We were looking all over world, wherever we traveled. We wanted a place that definitely offered diving, so we looked at places from the Red Sea to Australia to Asia and around the Caribbean. What attracted us to Belize was that it was close to U.S. (closer to our families) and was an English-speaking democracy. Plus, it had a similar legal system to the U.S. and, coming from Russia’s legal system where you’re always guilty of something, we thought, “Wow, this will be easy!”
At that time, Belize was still relatively undiscovered; it was known in diving circles but not for its mainland activities. We liked that the country was underdeveloped and had a great natural environment. Plus, the country believed in protecting the environment instead of exploiting it. We didn’t want to be in a city or a place that was already built up, but rather in an area where we could make our own mark. In Hopkins, you can access the best diving but still easily get inland. We liked that the piece of land we found was near the village, so our guests could have better interaction with locals.
Do you think living abroad as a young adult helped when it came to opening a business abroad? Why?
Absolutely. I think when a person lives abroad anywhere, they’re put in an unfamiliar environment and they have to navigate that. The more extreme or different the environment, the more you have to be able to adapt. That certainly was the case for us in Eastern Europe. A lot of Americans get overwhelmed and leave because they can’t handle living in a remote village in a third world country where things don’t always go according to plan. You have to be able to adapt and not get frazzled … not to say we didn’t get frazzled at times!
I think everyone should have to live abroad at at least one point in life. Wherever you grow up, you are indoctrinated by that culture and its propaganda. When you live abroad, you realize that maybe there are different perspectives. Learning about those differences helps you appreciate others, helps you grow and enriches you as a person. It doesn’t make one less patriotic; it may even make one more patriotic, just in a nuanced manner.
What were the motivating factors that kept your dream alive, especially since, at the time, you lived half a world away from Belize?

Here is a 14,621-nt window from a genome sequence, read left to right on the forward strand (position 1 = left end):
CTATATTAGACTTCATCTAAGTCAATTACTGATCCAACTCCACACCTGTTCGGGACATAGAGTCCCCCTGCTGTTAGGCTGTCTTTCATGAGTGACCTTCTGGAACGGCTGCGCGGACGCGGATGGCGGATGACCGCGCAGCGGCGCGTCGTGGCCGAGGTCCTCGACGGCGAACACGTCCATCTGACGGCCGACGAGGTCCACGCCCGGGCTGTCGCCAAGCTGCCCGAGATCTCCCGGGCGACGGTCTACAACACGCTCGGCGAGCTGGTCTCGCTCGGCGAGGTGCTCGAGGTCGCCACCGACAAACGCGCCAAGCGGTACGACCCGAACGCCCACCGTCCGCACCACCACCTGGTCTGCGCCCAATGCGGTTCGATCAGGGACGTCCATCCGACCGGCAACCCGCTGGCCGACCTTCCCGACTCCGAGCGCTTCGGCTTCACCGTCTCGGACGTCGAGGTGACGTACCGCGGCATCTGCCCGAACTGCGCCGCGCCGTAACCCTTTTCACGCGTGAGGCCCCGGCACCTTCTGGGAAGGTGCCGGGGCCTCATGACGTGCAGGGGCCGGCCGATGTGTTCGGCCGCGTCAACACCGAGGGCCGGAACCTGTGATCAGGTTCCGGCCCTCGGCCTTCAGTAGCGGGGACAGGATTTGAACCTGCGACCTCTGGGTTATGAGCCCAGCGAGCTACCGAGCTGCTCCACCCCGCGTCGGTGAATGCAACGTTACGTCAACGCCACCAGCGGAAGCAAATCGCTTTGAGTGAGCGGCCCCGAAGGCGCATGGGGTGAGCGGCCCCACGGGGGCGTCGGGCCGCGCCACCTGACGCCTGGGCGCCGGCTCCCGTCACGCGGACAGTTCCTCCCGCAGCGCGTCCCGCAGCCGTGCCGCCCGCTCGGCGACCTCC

It was like a project – we had a vision and wanted to achieve it. It was exciting, it was a challenge, and once you’re in, you’re in. We say Hamanasi was our first kid because we couldn’t just leave it; we were fully determined to make it happen. We were definitely under-financed and under-experienced, but we had drive and vision and just kept at it. Luckily we both felt the same so we could help each other.
In the beginning, we flew from Moscow to Belize numerous times, which took a minimum of two days just to travel. For the longest time, you couldn’t even make direct calls between the countries because the phone cables hadn’t been connected yet. Therefore, we had someone in the States relay messages between us and Belize. In 1999, we left Moscow and moved to New Orleans for a couple years while we worked on the business plan and started construction.
What does “Hamanasi” mean?
It is a Garifuna word, meaning almond from the Belizean Hamans tree, a gorgeous tree that grows right on the seaside. I often think that a lot of English resort names are … uninspired. Garifuna is such a unique language and few have ever heard of it, so we wanted to be respectful and honor that culture. Plus, it’s exotic and just sounds cooler!
How long was the initial construction and what hurdles did you overcome during those first few years?
We started building in January 2000, and opened on October 18, 2000, even though we weren’t quite finished building. When you have a small property like ours, you have to grow organically because you just don’t always have the capital.
There were so many challenges in the beginning. We were late getting the buildings done and were worried they wouldn’t be done to match the level of quality we wanted, since the necessary people and/or products weren’t always available or the weather wasn’t cooperating. I remember we were trying to build the pool during a particularly rainy season. It was pouring down rain and we kept trying to dig deeper and deeper but then hit the water table. We finally had a break in rain and were able to pump out all the water so we could get the concrete in, but it wasn’t easy.